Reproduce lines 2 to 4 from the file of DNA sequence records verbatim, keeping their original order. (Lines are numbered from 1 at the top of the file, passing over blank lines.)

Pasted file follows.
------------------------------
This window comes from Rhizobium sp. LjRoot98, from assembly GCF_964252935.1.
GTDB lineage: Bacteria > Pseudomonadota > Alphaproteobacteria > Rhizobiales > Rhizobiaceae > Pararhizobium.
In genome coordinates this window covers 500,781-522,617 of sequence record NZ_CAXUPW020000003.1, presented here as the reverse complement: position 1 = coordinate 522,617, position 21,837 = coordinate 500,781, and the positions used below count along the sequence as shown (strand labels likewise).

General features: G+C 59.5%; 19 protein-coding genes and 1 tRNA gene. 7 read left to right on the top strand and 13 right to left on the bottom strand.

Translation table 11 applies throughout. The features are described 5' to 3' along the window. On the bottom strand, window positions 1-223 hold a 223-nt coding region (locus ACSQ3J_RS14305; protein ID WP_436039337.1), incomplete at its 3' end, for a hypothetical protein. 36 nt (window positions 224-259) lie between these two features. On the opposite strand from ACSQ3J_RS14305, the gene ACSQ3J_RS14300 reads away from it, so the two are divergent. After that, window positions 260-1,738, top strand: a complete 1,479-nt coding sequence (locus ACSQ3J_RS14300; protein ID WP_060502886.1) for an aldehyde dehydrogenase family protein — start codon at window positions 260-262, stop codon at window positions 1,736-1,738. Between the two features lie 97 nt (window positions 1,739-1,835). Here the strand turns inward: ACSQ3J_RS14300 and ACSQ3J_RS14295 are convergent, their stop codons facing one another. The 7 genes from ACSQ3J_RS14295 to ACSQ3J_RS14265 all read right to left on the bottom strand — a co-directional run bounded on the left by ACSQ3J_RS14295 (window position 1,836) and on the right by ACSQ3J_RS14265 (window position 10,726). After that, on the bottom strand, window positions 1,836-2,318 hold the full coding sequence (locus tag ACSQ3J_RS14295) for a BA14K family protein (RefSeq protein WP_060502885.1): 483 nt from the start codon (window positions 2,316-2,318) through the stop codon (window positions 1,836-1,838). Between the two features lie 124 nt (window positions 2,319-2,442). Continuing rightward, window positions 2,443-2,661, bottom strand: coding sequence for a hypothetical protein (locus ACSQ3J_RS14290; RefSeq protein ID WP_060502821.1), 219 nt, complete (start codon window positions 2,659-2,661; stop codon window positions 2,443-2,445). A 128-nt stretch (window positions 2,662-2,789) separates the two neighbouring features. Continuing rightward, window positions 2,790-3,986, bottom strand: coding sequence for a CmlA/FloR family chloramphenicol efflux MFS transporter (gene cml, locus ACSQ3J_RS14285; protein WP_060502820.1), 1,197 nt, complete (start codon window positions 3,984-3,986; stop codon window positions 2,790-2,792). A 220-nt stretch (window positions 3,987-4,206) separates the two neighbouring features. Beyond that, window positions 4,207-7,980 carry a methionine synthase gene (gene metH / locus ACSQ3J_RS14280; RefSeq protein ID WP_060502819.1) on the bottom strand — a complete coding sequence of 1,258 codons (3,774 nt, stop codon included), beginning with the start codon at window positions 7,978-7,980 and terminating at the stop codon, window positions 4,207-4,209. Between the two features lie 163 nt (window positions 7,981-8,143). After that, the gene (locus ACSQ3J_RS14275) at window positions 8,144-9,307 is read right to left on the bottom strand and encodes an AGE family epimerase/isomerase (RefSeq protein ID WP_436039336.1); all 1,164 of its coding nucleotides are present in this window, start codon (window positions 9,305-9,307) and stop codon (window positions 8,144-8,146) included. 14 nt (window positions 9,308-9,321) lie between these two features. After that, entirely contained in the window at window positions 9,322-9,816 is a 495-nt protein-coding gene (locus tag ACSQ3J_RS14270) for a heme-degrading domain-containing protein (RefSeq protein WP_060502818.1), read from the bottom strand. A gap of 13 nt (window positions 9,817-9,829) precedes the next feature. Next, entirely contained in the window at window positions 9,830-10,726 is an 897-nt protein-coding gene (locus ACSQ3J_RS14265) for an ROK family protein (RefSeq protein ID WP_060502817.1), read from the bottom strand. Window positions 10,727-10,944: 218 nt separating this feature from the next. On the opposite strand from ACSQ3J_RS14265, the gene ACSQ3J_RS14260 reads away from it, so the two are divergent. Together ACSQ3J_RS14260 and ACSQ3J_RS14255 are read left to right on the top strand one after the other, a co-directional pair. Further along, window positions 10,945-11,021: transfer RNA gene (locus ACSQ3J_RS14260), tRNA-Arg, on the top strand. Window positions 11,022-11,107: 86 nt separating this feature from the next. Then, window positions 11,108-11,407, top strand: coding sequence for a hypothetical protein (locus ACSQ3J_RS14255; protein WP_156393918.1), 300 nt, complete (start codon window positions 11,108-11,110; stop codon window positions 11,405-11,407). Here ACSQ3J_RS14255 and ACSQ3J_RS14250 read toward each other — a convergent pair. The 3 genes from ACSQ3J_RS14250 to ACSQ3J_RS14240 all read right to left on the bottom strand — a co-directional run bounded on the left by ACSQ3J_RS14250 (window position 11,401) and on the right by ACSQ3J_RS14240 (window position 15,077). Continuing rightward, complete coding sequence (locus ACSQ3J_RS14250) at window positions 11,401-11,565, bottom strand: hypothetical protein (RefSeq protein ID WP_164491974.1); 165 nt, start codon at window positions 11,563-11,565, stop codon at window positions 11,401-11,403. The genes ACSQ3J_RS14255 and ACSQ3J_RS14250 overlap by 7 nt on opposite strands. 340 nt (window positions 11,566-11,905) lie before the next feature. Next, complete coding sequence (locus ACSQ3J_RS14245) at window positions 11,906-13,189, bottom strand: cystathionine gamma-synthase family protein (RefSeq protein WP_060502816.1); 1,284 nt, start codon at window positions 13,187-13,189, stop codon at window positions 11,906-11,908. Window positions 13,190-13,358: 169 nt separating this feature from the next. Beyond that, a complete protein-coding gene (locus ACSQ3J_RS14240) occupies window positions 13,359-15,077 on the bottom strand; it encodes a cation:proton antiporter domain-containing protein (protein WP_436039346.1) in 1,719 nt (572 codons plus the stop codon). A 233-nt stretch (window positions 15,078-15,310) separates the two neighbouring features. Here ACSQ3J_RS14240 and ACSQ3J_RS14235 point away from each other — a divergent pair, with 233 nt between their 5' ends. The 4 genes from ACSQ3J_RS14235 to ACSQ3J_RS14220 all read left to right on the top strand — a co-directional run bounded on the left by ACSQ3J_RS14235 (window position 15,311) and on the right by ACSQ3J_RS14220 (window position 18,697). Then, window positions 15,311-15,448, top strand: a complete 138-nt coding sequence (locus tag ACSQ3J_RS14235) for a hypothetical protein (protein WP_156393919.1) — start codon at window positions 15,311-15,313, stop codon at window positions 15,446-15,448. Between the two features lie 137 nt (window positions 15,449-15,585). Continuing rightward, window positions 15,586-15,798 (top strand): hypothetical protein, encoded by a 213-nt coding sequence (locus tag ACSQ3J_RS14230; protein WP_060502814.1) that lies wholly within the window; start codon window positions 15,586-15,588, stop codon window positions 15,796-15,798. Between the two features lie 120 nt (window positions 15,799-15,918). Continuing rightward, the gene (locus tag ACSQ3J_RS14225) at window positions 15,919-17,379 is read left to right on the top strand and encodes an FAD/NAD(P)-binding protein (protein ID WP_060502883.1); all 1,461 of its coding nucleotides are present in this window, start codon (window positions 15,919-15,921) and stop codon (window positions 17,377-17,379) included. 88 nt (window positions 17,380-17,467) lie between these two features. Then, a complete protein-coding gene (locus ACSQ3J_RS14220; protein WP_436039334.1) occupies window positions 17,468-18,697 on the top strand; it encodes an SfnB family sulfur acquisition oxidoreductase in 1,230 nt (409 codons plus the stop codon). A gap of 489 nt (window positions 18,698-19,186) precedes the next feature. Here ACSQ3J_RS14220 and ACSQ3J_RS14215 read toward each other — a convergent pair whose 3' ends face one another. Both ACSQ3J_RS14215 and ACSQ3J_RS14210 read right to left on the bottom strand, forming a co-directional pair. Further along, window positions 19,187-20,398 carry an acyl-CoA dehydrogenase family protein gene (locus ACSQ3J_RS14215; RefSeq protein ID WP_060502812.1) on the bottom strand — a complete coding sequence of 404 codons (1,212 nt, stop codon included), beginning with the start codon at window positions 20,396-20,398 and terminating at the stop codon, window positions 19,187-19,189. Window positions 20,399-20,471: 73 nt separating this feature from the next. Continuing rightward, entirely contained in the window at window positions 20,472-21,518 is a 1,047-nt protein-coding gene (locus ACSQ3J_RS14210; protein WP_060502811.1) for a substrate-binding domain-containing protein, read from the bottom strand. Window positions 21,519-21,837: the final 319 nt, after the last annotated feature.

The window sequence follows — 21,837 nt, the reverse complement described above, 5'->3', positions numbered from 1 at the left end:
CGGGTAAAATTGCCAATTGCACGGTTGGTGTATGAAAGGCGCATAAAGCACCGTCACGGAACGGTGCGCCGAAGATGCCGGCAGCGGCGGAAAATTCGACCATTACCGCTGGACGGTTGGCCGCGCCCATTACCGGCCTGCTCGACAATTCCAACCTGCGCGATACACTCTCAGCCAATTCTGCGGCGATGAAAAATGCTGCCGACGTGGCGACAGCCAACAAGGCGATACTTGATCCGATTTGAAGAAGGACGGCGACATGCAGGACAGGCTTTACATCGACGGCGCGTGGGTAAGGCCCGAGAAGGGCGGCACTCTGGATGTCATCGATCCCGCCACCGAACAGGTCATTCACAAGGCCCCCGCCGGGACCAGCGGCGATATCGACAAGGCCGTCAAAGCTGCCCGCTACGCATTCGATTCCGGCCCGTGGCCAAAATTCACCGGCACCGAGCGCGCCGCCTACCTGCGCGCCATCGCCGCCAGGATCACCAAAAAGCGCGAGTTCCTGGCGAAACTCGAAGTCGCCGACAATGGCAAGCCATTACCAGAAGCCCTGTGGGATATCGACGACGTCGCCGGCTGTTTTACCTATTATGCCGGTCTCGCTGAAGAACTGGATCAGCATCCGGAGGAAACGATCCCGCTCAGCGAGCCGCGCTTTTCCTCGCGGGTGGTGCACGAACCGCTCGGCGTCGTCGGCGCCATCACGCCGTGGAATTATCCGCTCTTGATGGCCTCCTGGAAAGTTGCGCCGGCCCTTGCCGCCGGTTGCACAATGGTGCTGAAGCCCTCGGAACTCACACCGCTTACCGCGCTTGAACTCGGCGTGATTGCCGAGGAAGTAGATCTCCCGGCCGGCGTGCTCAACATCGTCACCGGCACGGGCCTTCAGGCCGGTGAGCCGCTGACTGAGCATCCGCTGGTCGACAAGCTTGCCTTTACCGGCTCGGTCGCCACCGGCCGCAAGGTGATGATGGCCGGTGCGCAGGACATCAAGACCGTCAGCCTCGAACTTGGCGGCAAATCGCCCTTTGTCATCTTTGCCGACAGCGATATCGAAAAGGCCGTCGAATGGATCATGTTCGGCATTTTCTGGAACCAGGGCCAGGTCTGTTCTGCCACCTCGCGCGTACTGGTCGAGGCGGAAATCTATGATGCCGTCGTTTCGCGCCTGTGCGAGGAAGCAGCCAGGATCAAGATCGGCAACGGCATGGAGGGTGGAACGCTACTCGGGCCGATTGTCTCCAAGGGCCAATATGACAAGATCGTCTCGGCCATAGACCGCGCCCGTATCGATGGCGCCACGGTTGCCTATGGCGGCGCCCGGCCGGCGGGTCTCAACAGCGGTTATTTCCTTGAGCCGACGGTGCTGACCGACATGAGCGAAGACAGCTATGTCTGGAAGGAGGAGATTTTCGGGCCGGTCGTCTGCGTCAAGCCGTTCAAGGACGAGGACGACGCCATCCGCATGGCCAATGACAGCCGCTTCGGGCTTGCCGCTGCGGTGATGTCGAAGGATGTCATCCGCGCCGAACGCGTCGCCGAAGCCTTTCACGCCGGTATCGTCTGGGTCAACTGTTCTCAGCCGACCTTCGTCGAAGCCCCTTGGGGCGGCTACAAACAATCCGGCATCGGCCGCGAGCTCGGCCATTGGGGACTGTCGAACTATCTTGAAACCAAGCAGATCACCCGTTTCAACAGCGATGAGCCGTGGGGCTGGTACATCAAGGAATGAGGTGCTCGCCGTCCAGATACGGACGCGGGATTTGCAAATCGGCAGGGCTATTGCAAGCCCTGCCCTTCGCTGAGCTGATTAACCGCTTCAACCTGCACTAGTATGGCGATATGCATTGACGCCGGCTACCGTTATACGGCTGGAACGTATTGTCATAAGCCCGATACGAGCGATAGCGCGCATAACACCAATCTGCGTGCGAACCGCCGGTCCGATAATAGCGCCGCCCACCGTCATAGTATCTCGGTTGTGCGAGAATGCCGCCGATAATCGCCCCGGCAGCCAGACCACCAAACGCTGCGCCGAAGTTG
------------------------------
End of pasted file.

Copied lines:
GTDB lineage: Bacteria > Pseudomonadota > Alphaproteobacteria > Rhizobiales > Rhizobiaceae > Pararhizobium.
In genome coordinates this window covers 500,781-522,617 of sequence record NZ_CAXUPW020000003.1, presented here as the reverse complement: position 1 = coordinate 522,617, position 21,837 = coordinate 500,781, and the positions used below count along the sequence as shown (strand labels likewise).

General features: G+C 59.5%; 19 protein-coding genes and 1 tRNA gene. 7 read left to right on the top strand and 13 right to left on the bottom strand.